Desperation Trendified

“Awakening,” oil painting by artist/sculptor Hagop Hagopian (Photo used with permission)

In the midst of our 44-day war, social media warriors all across Armenia and the diaspora began the cavalcade of “raising awareness” campaigns for Artsakh, shoulder-to-shoulder with reposted images and videos framed in neat, graphically minimalist squares and rectangles with simple logos, either highlighting a slew of human rights violations or calling for donations with the occasional “I came to Armenia to help and so should you” holier than thou statements.

Two years later, there’s the same cacophony for Armenia with, unsurprisingly, the same result. We are alone. We are broken. We are dying. Yet, we wail at indifference.

Random prominent Armenian organization: “We strongly urge [insert country of influential stature] to condemn the actions of Turkey/Azerbaijan.”

Random influential country: “We condemn the actions of Turkey/Azerbaijan and are monitoring the situation closely.”

Random blue check marked entity: “We are with Armenia! #StopTheWar #StopAzeriAggression”

And we, at the slightest whiff of an international treaty, clamor with seal-like stupor at the perceived solidarity of said powers that be.

Post, share and tweet #StandWithArmenia. Please. How many of us will admit to their exact whereabouts when we decide to share said posts? Waiting in line at the local coffee shop? At the post office? At the bank? We don’t really stand with Armenia. We sit with her at our own leisure, not urgency, because these campaigns are exactly thatan exercise in alarmism. The dissemination of postmodernist, emotion-imbued statements that fit into our newly-found national victimhood ethos — a conscionable futility. And it is precisely futile because we are rummaging in an ecosystem of echo chambers that censors and purges anything that doesn’t pertain to their message, and make no mistake, it is their message, not ours.

Any mention of Monte Melkonian, our hero, a contemporary Armenian symbol for victory, is firmly censored and removed for being deemed against the community guidelines of these technocratic agoras. Again, do we foolishly dare to think that any message centered around national cohesion and self-determination will have a lasting impact, let alone the opportunity to impact anything?

Post, share, tweet as Ursula von der Leyen shakes hands with Aliyev.

Post, share, tweet as Israel sends weapons to Azerbaijan.

Post, share, tweet as Nancy Pelosi produces a Michelin-starred word salad, invoking democracy and security, whilst defining neither.

“Aliyev STOP bombing civilians,” read one of the banners at the protest outside the gates of the Embassy of Azerbaijan in Washington, DC. Dear, dear protesters, to what end? Are you in all seriousness expecting an “okay?” A country that is a part of a pan-Turkish current, which operates with a “what’s mine is mine, and what’s yours is also mine” philosophy will not be merciful nor remorseful.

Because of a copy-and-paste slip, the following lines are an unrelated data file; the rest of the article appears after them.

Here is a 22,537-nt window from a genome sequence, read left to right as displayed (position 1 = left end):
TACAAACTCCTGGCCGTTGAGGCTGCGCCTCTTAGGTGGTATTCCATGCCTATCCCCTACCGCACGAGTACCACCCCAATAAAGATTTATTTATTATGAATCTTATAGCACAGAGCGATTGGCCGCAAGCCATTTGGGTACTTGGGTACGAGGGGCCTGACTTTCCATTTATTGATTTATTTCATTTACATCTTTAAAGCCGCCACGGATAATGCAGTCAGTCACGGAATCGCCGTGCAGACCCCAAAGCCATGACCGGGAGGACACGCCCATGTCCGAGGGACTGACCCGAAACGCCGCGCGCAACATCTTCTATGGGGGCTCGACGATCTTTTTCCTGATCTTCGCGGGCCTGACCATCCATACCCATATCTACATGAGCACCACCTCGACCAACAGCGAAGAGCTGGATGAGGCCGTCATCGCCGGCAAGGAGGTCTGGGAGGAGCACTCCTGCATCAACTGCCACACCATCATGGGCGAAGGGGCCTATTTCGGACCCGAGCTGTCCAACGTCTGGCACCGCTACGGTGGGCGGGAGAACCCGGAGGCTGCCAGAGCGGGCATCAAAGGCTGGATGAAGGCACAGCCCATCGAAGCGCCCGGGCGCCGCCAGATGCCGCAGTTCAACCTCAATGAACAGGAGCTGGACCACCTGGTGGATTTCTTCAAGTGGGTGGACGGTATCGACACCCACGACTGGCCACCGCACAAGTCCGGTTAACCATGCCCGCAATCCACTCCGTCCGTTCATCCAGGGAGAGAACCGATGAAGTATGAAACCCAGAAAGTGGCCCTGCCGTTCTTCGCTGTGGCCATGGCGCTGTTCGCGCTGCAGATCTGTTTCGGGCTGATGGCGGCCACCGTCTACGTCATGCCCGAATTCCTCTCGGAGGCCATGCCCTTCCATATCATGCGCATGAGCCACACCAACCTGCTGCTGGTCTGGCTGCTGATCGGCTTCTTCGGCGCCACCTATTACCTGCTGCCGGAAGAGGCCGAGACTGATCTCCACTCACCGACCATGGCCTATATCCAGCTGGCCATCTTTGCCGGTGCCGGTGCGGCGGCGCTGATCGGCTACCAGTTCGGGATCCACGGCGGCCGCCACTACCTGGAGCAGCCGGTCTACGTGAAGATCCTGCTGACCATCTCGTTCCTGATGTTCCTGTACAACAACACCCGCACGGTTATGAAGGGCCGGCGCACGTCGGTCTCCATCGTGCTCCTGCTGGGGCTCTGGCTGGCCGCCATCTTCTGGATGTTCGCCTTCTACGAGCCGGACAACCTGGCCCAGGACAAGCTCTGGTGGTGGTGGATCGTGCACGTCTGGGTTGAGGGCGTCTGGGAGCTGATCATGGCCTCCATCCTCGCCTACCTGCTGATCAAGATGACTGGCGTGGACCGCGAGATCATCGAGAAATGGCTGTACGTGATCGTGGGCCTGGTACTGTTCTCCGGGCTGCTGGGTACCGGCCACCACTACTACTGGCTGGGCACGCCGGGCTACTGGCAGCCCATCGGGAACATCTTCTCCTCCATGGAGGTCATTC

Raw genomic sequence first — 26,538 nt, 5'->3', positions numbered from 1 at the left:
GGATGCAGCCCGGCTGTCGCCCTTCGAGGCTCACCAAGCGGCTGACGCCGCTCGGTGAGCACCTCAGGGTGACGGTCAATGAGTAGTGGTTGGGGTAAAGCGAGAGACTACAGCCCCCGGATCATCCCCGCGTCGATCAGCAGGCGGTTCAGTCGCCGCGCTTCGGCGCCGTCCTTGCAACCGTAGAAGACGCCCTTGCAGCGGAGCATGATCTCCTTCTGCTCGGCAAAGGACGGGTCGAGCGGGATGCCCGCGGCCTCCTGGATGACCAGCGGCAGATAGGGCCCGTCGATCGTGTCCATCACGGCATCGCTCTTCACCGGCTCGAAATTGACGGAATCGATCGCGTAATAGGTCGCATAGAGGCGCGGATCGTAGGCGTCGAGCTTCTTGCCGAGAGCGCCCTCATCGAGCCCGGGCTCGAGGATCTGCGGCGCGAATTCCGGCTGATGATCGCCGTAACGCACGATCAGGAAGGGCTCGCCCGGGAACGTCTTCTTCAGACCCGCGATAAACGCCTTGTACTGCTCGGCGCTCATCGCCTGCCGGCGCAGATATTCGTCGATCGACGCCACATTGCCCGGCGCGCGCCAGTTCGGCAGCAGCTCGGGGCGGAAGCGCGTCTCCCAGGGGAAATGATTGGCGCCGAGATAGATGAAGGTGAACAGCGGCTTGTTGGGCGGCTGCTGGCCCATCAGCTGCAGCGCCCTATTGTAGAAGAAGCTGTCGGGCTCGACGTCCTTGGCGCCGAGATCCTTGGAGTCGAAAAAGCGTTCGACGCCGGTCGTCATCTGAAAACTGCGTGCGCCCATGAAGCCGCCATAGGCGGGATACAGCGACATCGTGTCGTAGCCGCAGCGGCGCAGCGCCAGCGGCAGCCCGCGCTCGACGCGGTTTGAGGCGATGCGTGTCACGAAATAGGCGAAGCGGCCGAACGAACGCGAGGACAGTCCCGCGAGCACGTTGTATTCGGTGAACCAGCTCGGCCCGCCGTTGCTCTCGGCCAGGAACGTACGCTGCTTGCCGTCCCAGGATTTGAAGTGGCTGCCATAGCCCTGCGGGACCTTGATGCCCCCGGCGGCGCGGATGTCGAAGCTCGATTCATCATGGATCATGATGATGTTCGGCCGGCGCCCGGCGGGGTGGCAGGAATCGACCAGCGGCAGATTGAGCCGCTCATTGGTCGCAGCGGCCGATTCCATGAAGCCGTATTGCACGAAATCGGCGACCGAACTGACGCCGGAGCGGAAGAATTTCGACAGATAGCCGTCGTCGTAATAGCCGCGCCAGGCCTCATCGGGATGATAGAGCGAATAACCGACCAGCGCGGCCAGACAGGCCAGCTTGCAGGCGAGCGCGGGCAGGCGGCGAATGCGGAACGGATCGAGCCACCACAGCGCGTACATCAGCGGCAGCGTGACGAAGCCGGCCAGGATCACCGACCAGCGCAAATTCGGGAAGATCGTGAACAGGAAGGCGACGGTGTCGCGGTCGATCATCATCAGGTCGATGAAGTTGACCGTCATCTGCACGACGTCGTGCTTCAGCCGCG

“Is the massacre of our people not trendy enough for you? Your silence is deafening!”

“Armenian Lives Matter!”

“You don’t care because we don’t have blonde hair and blue eyes!”

The trendification of pain at the expense of our salvation in the name of an absent humanity!


Enough with this myopia engendered by Americanized optics that disarrays our collective Armenian identity, equalizing us with the pain of others when the nature of our pain is fundamentally different. We are not your flavor of the month.

Be it in-person or virtually, this type of activism leads only to internalizing our suffering, allowing it to fester, until it is excreted in a tantrum-like manner, effectively turning us into kids on the international stage, or more accurately, showing the world the kids that we are: playing chess with UNO cards.

Do some people help? Of course they do, and you know who they are. Yet, we allow ourselves to ignore the contrast in efficacy between them and the useless, clumping everyone together, leading our masses into a like-induced apathetic recluse with a dopamine-fueled frenzy that, paradoxically, stills us.

300,000 + 1,500,000 + 6,000 + 5,000 + 207 = 1,811,207 million lost souls and counting. But please, by all means, do change your profile picture. Add our little flag too; it helps.

I don’t know what the solution is, but I know that this isn’t it.

Kegham Balian

Kegham Balian

Kegham Balian is the production and marketing manager at Balian - Armenian Ceramics of Jerusalem, more than a century old family-business. He also writes for This Week in Palestine and additionally translates Armenian literature into English, hoping to extract and display pertinent lores that seek to highlight the depth of our 5000 year old culture.
Kegham Balian

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    • Excellent article! Thank you Kegham.
      1909 Adana 30.000 was omitted in the calculation
      of the lost souls.

  1. I agree that social media and public demonstration are simply ways of venting one’s frustration. They do not stop billions of dollars worth of tanks, rocket launchers and drones attacking Armenia. The answer lies in mobilization: Armenia society in Armenia and Diaspora must be in a constant state of mobilization to build up self reliance and state capacity. Armenian history and geography does not allow it to be like any other nation. For that to happen, Armenian society needs leaders who understand the real dangers and not pacify it with “Russian defense treaty”, CSTO or for that matter help from the US , France or even Iran. Alliances are useful but no substitute for self defense. Self defense is expensive and requires sacrifice by all Armenians. Effective leaders can harness the power of eight million Armenians around the world; that requires inscrutable wisdom

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